Academic journal article Studies in Literature and Language

The Effects of Task-Based Teaching Approach on College Writing Classes

Academic journal article Studies in Literature and Language

The Effects of Task-Based Teaching Approach on College Writing Classes

Article excerpt

Abstract

Task-based language teaching (TBLT) which lays stress on the natural and gradual acquisition of language through fulfilling various tasks is a learner-centered teaching methodology. It is an instructional approach that can fit neatly into English teaching classrooms. Its basic theoretical foundation is Krashen's acquisition theory. Researchers both at home and abroad have carried out various researches in this field and proved that taskbased teaching can enhance learners' communicative competence. This paper takes advantages of Willis's framework of TBLT and researches on the feasibility and effectiveness of TBLT. An empirical study for writing classes by implementing TBLT was carried out by the author for two hours every week for one semester. All the findings from this research indicate that taskbased teaching approach can cultivate learners' selfstudy awareness as well as improve learners' writing competence and language proficiency significantly. In this study, TBLT approach is very effective for writing classes.

Key words: Communicative competence; Target language; English writing; Task-based language teaching

INTRODUCTION

Task-based language teaching (TBLT), which is a subcategory of communicative language teaching, is one of the most important methodologies in English teaching. In the past decades, TBLT has gained much attention from educators and researchers in various teaching fields. TBLT was developed in the 1980s under the influence of communicative language teaching and hence, the notion of "task" also derived from communicative approach. TBLT, also known as task-based language learning (TBLL) or task-based instruction (TBI) puts much emphasis on requiring learners to fulfill meaningful tasks and the use of authentic language by using the target language. According to Skenhan (1998), for learners in TBLT, the first priority should be given to the accomplishment of learning tasks rather than the mastery of language forms. TBLT emphasizes that the language should be acquired naturally by accomplishing various tasks.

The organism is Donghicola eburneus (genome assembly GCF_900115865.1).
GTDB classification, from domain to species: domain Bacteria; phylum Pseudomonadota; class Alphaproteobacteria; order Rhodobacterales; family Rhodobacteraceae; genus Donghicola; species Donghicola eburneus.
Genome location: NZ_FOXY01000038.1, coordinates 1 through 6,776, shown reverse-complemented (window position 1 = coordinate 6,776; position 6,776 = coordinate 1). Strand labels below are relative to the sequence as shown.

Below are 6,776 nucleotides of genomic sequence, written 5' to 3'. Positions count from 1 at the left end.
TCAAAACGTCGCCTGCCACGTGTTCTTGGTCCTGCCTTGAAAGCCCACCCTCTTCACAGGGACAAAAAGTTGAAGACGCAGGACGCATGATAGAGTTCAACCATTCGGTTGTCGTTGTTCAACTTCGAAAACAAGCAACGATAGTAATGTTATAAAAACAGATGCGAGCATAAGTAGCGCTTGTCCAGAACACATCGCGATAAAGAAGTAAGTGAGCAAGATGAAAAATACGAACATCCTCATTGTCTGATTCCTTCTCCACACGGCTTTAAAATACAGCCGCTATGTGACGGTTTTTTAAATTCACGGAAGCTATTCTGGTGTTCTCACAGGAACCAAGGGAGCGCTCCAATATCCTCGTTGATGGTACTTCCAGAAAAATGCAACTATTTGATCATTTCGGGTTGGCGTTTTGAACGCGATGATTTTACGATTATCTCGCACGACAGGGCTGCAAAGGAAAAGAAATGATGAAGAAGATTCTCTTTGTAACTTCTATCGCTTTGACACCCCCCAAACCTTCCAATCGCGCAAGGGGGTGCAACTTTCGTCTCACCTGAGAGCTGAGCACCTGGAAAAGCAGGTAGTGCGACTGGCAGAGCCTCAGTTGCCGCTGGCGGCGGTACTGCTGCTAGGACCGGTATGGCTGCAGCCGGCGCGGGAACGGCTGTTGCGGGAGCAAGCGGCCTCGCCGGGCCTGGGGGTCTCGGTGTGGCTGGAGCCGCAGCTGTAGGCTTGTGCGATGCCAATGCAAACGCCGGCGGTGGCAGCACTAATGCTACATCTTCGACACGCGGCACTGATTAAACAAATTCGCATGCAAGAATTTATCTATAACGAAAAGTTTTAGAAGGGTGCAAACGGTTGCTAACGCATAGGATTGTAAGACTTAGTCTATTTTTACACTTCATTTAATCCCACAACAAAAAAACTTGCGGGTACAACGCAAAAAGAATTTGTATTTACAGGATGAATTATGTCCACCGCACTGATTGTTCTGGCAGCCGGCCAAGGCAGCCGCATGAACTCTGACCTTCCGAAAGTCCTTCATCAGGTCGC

Writing, as one of the four basic language skills, is of great importance for English learners. Wolff(2000, p.111) thinks "writing is not only a means of communicating, but also a tool of learning a language". From this interpretation, we can see a good command of writing skills is crucial to the improvement of language learning. However, in Chinese English learning context, writing is often a headache and a difficult process for many students. For many teachers, it is always a tough experience to figure out satisfactory ways for students to participate in classroom activities actively and effectively in writing classes. The employment of effective teaching approaches in college writing classes is of great importance to students' learning outcomes. This paper aims to provide a practical and helpful way to improve learners' writing abilities by utilizing Jane Willis's framework of TBLT in writing classes.

1. DEFINITIONS AND FRAMEWORK OF TBLT

1.1 Definitions of the Word "Task"

In Task-Based Teaching (TBT) classroom, the task is the core for TBLT. According to the different understandings from the perspectives of cognition, psychology or language teaching, many researchers give different definitions to the word "task". Nunan (1989, p.10) defines it as: "A task is a piece of classroom work which involves learners in comprehending, manipulating, producing, or interacting in the target language which their attention is principally focuses on meaning rather than form. The task should also have a sense of completeness, being able to stand alone as a communicative act in its own right." Skehan (1998, p.95) summarizes some features of a task: "Meaning is primary; there is a goal that needs to be worked toward; task completion has some priority." From Ellis's (2003, p.16) viewpoint, a task is:

a work-plan that requires the learners to process language pragmatically in order to achieve an outcome that can be evaluated in terms of whether the correct or appropriate propositional content has been conveyed. …

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